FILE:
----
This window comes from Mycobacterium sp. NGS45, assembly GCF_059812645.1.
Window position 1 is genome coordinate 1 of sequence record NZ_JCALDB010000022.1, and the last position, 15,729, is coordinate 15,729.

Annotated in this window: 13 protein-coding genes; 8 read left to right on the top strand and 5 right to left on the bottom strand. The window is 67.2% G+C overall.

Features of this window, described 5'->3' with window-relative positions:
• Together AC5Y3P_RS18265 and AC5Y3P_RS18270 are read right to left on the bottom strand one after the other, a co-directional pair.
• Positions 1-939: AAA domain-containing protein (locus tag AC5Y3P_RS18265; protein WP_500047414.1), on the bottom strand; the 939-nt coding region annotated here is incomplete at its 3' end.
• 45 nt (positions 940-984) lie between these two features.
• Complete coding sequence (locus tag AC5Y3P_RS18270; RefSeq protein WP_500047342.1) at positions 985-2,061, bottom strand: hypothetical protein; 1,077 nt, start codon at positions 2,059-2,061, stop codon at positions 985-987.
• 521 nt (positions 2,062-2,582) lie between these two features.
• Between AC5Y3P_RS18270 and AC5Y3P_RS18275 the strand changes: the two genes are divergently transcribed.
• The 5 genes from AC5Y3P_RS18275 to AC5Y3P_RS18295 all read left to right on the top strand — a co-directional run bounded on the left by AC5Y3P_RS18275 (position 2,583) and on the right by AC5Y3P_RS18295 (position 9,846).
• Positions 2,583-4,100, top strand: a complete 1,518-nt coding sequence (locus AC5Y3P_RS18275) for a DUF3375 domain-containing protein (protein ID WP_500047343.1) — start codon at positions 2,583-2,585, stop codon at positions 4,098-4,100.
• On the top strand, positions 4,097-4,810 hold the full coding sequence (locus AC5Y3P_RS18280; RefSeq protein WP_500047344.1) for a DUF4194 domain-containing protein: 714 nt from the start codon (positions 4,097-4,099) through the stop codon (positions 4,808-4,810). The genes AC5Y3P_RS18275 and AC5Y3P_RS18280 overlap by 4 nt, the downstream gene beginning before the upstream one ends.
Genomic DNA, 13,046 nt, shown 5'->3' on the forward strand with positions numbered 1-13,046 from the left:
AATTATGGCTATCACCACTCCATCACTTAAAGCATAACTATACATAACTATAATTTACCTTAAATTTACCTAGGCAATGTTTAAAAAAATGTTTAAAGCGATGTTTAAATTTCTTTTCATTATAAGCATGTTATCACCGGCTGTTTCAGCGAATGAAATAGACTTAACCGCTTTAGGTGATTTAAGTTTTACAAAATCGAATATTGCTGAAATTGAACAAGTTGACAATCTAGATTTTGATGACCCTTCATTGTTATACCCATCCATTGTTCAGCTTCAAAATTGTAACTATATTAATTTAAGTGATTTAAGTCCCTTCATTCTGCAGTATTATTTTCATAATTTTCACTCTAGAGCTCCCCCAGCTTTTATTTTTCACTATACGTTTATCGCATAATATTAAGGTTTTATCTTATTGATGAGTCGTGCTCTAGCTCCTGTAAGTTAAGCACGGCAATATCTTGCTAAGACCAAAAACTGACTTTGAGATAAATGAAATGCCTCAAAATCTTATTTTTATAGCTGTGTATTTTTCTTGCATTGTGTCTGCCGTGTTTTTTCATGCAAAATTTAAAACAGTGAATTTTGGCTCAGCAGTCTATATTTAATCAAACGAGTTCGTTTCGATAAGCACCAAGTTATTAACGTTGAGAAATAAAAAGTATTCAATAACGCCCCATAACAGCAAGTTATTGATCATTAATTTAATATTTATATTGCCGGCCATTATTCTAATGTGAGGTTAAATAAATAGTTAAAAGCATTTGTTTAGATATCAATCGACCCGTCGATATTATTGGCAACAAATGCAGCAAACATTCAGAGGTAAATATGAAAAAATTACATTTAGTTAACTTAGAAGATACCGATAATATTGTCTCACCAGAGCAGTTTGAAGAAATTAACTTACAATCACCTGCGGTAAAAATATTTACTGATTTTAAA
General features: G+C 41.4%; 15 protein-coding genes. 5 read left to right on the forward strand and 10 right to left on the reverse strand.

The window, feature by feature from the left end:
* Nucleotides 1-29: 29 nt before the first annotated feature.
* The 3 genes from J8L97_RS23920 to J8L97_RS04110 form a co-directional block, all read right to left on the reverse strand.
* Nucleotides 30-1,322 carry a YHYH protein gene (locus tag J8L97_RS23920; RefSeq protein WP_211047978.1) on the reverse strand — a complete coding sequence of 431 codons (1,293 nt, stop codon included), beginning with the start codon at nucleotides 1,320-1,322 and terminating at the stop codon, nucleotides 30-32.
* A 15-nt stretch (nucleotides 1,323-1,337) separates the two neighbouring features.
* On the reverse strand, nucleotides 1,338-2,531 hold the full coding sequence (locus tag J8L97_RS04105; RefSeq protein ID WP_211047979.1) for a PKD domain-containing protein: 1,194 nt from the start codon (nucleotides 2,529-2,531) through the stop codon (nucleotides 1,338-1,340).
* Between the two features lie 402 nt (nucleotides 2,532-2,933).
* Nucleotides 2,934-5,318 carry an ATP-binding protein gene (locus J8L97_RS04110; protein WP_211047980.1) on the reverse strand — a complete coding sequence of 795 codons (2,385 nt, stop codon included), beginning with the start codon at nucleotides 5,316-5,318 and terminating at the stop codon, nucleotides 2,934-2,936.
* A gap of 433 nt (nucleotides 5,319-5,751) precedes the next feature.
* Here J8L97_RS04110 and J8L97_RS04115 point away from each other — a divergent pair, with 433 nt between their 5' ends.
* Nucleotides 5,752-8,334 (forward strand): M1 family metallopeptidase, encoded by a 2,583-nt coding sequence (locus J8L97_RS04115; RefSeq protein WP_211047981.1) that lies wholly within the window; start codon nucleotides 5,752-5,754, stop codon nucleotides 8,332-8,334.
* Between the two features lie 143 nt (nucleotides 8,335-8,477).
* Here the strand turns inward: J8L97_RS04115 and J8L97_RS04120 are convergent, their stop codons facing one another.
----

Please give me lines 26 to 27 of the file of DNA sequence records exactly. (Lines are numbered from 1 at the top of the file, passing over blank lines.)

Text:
* Here J8L97_RS04110 and J8L97_RS04115 point away from each other — a divergent pair, with 433 nt between their 5' ends.
* Nucleotides 5,752-8,334 (forward strand): M1 family metallopeptidase, encoded by a 2,583-nt coding sequence (locus J8L97_RS04115; RefSeq protein WP_211047981.1) that lies wholly within the window; start codon nucleotides 5,752-5,754, stop codon nucleotides 8,332-8,334.